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ABSTRACT: Morphogenesis of the semicircular canal ducts in the vertebrate inner ear is a dramatic example of epithelial remodelling in the embryo, and failure of normal canal development results in vestibular dysfunction. In zebrafish and Xenopus, semicircular canal ducts develop when projections of epithelium, driven by extracellular matrix production, push into the otic vesicle and fuse to form pillars. We show that in the zebrafish, extracellular matrix gene expression is high during projection outgrowth and then rapidly downregulated after fusion. Enzymatic disruption of hyaluronan in the projections leads to their collapse and a failure to form pillars: as a result, the ears swell. We have cloned a zebrafish mutant, lauscher (lau), identified by its swollen ear phenotype. The primary defect in the ear is abnormal projection outgrowth and a failure of fusion to form the semicircular canal pillars. Otic expression of extracellular matrix components is highly disrupted: several genes fail to become downregulated and remain expressed at abnormally high levels into late larval stages. The lau mutations disrupt gpr126, an adhesion class G protein-coupled receptor gene. Expression of gpr126 is similar to that of sox10, an ear and neural crest marker, and is partially dependent on sox10 activity. Fusion of canal projections and downregulation of otic versican expression in a hypomorphic lau allele can be restored by cAMP agonists. We propose that Gpr126 acts through a cAMP-mediated pathway to control the outgrowth and adhesion of canal projections in the zebrafish ear via the regulation of extracellular matrix gene expression.Development 09/2013; · 6.60 Impact Factor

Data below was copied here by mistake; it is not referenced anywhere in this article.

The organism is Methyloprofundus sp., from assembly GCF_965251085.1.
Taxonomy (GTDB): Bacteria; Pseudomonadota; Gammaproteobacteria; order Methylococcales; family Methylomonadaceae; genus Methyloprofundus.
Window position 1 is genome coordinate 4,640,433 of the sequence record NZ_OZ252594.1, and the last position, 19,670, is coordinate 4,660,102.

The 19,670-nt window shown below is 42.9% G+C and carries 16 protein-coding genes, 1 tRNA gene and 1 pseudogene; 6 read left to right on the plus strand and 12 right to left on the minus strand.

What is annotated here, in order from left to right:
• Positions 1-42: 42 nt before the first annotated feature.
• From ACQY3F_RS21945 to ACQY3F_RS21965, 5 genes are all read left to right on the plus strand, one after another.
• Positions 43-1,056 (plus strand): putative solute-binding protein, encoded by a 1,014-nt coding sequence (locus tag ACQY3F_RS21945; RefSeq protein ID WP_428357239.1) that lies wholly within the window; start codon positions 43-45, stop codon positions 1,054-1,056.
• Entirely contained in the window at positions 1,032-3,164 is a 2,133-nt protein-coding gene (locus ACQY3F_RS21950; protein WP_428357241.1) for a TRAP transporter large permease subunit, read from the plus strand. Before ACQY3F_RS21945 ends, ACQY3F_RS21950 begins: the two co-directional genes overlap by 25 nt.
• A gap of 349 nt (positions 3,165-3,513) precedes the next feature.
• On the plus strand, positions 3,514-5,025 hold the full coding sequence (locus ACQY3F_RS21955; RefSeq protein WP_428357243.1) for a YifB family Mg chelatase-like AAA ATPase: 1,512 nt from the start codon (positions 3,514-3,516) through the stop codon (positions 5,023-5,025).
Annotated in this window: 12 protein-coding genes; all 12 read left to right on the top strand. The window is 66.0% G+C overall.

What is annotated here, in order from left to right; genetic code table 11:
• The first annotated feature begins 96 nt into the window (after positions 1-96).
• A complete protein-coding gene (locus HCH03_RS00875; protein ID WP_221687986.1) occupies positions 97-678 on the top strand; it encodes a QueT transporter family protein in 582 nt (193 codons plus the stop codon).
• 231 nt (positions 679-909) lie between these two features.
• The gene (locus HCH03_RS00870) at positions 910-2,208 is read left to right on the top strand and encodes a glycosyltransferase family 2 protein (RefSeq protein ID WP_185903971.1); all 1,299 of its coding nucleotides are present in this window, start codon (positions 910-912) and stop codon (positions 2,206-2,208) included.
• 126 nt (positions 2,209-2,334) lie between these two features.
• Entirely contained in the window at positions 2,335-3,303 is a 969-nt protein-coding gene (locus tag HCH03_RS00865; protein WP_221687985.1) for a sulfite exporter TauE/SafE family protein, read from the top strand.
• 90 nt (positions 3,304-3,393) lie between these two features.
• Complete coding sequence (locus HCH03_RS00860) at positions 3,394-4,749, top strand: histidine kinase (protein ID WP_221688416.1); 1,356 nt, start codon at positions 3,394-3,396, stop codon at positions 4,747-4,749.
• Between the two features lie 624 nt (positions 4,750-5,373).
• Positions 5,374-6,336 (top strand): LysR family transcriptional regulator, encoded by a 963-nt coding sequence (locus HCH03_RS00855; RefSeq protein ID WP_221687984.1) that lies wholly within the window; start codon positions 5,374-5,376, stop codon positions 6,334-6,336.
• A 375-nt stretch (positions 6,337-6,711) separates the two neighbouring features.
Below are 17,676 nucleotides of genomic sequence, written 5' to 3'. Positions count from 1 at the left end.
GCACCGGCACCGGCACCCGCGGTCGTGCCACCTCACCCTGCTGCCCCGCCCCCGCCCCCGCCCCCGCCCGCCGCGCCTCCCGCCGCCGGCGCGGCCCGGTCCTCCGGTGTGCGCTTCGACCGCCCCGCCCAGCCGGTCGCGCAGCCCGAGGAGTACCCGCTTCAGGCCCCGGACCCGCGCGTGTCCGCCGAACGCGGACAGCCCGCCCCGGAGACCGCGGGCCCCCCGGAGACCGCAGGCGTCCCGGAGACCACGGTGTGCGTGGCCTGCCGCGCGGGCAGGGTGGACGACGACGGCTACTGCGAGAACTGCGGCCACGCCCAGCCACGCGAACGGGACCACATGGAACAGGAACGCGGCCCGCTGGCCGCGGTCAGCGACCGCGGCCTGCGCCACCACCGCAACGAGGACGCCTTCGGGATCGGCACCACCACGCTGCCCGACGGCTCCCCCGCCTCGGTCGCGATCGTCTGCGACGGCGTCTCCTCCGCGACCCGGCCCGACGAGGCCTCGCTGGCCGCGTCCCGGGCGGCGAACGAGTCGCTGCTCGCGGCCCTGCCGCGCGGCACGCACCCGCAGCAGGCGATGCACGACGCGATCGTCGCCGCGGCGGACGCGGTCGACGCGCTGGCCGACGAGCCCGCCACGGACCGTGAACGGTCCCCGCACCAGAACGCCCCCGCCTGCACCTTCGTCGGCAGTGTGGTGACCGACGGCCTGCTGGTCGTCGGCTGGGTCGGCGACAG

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ABSTRACT: In animals, the main precursor for glycosaminoglycan and furthermore proteoglycan biosynthesis, like hyaluronic acid, is UDP-glucuronic acid, which is synthesized via the nucleotide sugar oxidation pathway. Mutations in this pathway cause severe developmental defects (deficiency in the initiation of heart valve formation). In plants, UDP-glucuronic acid is synthesized via two independent pathways. Beside the nucleotide sugar oxidation pathway, a second minor route to UDP-glucuronic acid exist termed the myo-inositol oxygenation pathway. Within this myo-inositol is ring cleaved into glucuronic acid, which is subsequently converted to UDP-glucuronic acid by glucuronokinase and UDP-sugar pyrophosphorylase. Here we report on a similar, but bifunctional enzyme from zebrafish (Danio rerio) which has glucuronokinase/putative pyrophosphorylase activity. The enzyme can convert glucuronic acid into UDP-glucuronic acid, required for completion of the alternative pathway to UDP-glucuronic acid via myo-inositol and thus establishes a so far unknown second route to UDP-glucuronic acid in animals. Glucuronokinase from zebrafish is a member of the GHMP-kinase superfamily having unique substrate specificity for glucuronic acid with a Km of 31±8 µM and accepting ATP as the only phosphate donor (Km: 59±9 µM). UDP-glucuronic acid pyrophosphorylase from zebrafish has homology to bacterial nucleotidyltransferases and requires UTP as nucleosid diphosphate donor. Genes for bifunctional glucuronokinase and putative UDP-glucuronic acid pyrophosphorylase are conserved among some groups of lower animals, including fishes, frogs, tunicates, and polychaeta, but are absent from mammals. The existence of a second pathway for UDP-glucuronic acid biosynthesis in zebrafish likely explains some previous contradictory finding in jekyll/ugdh zebrafish developmental mutants, which showed residual glycosaminoglycans and proteoglycans in knockout mutants of UDP-glucose dehydrogenase.PLoS ONE 01/2014; 9(2):e89690. · 3.53 Impact Factor